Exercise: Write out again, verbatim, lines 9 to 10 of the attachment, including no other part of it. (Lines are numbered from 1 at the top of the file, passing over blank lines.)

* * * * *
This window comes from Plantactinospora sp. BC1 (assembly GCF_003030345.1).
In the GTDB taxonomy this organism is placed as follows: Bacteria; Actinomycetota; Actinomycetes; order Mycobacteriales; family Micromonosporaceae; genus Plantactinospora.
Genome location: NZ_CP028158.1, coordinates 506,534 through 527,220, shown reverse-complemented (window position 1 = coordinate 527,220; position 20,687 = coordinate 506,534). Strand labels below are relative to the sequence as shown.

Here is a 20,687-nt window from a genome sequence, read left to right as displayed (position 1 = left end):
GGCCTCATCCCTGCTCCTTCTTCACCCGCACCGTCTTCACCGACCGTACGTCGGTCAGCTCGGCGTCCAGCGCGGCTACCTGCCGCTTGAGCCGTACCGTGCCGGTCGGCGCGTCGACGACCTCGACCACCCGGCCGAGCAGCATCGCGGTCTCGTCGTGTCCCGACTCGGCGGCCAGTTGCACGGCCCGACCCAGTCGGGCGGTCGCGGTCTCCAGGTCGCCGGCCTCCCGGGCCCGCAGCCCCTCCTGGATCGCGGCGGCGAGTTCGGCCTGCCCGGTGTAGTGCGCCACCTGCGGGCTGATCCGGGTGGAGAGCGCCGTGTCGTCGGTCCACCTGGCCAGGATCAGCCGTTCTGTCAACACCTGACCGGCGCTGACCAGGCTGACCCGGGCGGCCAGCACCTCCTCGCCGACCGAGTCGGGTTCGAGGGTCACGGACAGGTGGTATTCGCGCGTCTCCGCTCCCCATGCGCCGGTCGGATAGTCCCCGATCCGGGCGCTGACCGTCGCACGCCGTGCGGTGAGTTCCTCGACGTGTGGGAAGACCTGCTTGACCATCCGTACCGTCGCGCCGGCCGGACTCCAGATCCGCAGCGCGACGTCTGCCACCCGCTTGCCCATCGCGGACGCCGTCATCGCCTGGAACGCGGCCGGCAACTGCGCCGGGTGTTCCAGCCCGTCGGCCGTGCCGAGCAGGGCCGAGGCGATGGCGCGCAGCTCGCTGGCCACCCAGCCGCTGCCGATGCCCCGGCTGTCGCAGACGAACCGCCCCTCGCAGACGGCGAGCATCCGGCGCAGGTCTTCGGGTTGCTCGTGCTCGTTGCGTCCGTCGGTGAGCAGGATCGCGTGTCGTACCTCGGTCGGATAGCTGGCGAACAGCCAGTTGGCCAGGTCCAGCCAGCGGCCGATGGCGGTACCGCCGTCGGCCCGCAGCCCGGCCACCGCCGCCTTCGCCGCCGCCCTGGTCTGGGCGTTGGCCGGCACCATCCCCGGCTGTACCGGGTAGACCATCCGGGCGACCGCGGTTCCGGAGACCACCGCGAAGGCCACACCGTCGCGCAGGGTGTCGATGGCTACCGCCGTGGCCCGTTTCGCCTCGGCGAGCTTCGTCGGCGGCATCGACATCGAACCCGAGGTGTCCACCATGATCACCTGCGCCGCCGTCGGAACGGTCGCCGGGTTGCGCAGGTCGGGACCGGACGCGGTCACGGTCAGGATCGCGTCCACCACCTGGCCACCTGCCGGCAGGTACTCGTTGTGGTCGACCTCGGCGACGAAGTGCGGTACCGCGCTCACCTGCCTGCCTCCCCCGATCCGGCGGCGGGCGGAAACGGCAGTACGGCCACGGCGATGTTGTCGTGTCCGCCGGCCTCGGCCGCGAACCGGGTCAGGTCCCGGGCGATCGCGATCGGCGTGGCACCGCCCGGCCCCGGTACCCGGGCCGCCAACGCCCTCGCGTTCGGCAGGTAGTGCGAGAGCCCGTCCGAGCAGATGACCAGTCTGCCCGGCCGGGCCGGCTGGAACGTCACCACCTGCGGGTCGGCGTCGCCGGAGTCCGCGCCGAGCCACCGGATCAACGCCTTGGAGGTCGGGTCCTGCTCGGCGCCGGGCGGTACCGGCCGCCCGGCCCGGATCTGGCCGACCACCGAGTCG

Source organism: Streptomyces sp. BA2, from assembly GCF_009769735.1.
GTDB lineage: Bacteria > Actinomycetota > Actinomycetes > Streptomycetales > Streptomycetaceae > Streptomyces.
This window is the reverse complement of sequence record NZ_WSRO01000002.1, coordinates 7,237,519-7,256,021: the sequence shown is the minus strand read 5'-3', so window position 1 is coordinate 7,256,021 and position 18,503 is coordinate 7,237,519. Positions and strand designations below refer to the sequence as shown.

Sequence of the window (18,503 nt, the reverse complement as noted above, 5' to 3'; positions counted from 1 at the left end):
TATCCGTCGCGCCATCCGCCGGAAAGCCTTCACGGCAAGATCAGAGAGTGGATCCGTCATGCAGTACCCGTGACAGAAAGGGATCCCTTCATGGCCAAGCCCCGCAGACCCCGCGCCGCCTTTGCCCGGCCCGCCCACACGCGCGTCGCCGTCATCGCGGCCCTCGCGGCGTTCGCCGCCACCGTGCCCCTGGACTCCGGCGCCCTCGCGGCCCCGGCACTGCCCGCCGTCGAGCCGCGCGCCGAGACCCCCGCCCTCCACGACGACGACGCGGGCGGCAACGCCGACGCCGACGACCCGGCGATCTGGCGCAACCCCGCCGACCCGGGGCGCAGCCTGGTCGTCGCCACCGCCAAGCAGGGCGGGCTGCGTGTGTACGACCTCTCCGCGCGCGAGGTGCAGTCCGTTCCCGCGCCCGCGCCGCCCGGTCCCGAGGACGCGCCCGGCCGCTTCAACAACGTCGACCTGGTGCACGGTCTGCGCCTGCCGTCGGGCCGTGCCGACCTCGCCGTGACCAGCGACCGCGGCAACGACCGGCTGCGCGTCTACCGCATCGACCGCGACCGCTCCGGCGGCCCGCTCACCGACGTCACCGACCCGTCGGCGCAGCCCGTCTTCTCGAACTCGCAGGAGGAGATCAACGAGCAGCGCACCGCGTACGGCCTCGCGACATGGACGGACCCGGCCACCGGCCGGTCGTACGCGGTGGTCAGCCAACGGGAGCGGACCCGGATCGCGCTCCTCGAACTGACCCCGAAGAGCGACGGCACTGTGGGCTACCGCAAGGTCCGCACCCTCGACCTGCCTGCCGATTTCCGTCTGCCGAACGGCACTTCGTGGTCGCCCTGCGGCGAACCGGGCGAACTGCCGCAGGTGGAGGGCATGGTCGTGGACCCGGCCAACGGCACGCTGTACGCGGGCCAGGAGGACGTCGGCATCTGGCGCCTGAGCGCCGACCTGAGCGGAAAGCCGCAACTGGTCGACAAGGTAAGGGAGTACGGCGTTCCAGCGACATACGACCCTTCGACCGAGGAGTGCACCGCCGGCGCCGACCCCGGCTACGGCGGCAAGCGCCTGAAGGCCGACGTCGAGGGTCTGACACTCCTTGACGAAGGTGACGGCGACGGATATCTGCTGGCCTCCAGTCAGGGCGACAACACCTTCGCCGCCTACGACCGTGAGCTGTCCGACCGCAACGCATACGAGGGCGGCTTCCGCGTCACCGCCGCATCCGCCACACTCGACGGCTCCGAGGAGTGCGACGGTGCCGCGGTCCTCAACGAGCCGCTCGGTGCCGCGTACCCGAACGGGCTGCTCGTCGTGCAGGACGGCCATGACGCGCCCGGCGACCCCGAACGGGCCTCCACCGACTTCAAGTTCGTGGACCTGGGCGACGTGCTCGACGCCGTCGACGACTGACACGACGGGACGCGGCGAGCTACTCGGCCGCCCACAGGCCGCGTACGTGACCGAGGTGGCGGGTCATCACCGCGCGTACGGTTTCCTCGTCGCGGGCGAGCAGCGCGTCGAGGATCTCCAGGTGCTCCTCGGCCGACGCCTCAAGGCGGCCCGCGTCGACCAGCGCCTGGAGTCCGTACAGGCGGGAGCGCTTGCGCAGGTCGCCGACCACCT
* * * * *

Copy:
Sequence of the window (18,503 nt, the reverse complement as noted above, 5' to 3'; positions counted from 1 at the left end):
TATCCGTCGCGCCATCCGCCGGAAAGCCTTCACGGCAAGATCAGAGAGTGGATCCGTCATGCAGTACCCGTGACAGAAAGGGATCCCTTCATGGCCAAGCCCCGCAGACCCCGCGCCGCCTTTGCCCGGCCCGCCCACACGCGCGTCGCCGTCATCGCGGCCCTCGCGGCGTTCGCCGCCACCGTGCCCCTGGACTCCGGCGCCCTCGCGGCCCCGGCACTGCCCGCCGTCGAGCCGCGCGCCGAGACCCCCGCCCTCCACGACGACGACGCGGGCGGCAACGCCGACGCCGACGACCCGGCGATCTGGCGCAACCCCGCCGACCCGGGGCGCAGCCTGGTCGTCGCCACCGCCAAGCAGGGCGGGCTGCGTGTGTACGACCTCTCCGCGCGCGAGGTGCAGTCCGTTCCCGCGCCCGCGCCGCCCGGTCCCGAGGACGCGCCCGGCCGCTTCAACAACGTCGACCTGGTGCACGGTCTGCGCCTGCCGTCGGGCCGTGCCGACCTCGCCGTGACCAGCGACCGCGGCAACGACCGGCTGCGCGTCTACCGCATCGACCGCGACCGCTCCGGCGGCCCGCTCACCGACGTCACCGACCCGTCGGCGCAGCCCGTCTTCTCGAACTCGCAGGAGGAGATCAACGAGCAGCGCACCGCGTACGGCCTCGCGACATGGACGGACCCGGCCACCGGCCGGTCGTACGCGGTGGTCAGCCAACGGGAGCGGACCCGGATCGCGCTCCTCGAACTGACCCCGAAGAGCGACGGCACTGTGGGCTACCGCAAGGTCCGCACCCTCGACCTGCCTGCCGATTTCCGTCTGCCGAACGGCACTTCGTGGTCGCCCTGCGGCGAACCGGGCGAACTGCCGCAGGTGGAGGGCATGGTCGTGGACCCGGCCAACGGCACGCTGTACGCGGGCCAGGAGGACGTCGGCATCTGGCGCCTGAGCGCCGACCTGAGCGGAAAGCCGCAACTGGTCGACAAGGTAAGGGAGTACGGCGTTCCAGCGACATACGACCCTTCGACCGAGGAGTGCACCGCCGGCGCCGACCCCGGCTACGGCGGCAAGCGCCTGAAGGCCGACGTCGAGGGTCTGACACTCCTTGACGAAGGTGACGGCGACGGATATCTGCTGGCCTCCAGTCAGGGCGACAACACCTTCGCCGCCTACGACCGTGAGCTGTCCGACCGCAACGCATACGAGGGCGGCTTCCGCGTCACCGCCGCATCCGCCACACTCGACGGCTCCGAGGAGTGCGACGGTGCCGCGGTCCTCAACGAGCCGCTCGGTGCCGCGTACCCGAACGGGCTGCTCGTCGTGCAGGACGGCCATGACGCGCCCGGCGACCCCGAACGGGCCTCCACCGACTTCAAGTTCGTGGACCTGGGCGACGTGCTCGACGCCGTCGACGACTGACACGACGGGACGCGGCGAGCTACTCGGCCGCCCACAGGCCGCGTACGTGACCGAGGTGGCGGGTCATCACCGCGCGTACGGTTTCCTCGTCGCGGGCGAGCAGCGCGTCGAGGATCTCCAGGTGCTCCTCGGCCGACGCCTCAAGGCGGCCCGCGTCGACCAGCGCCTGGAGTCCGTACAGGCGGGAGCGCTTGCGCAGGTCGCCGACCACCT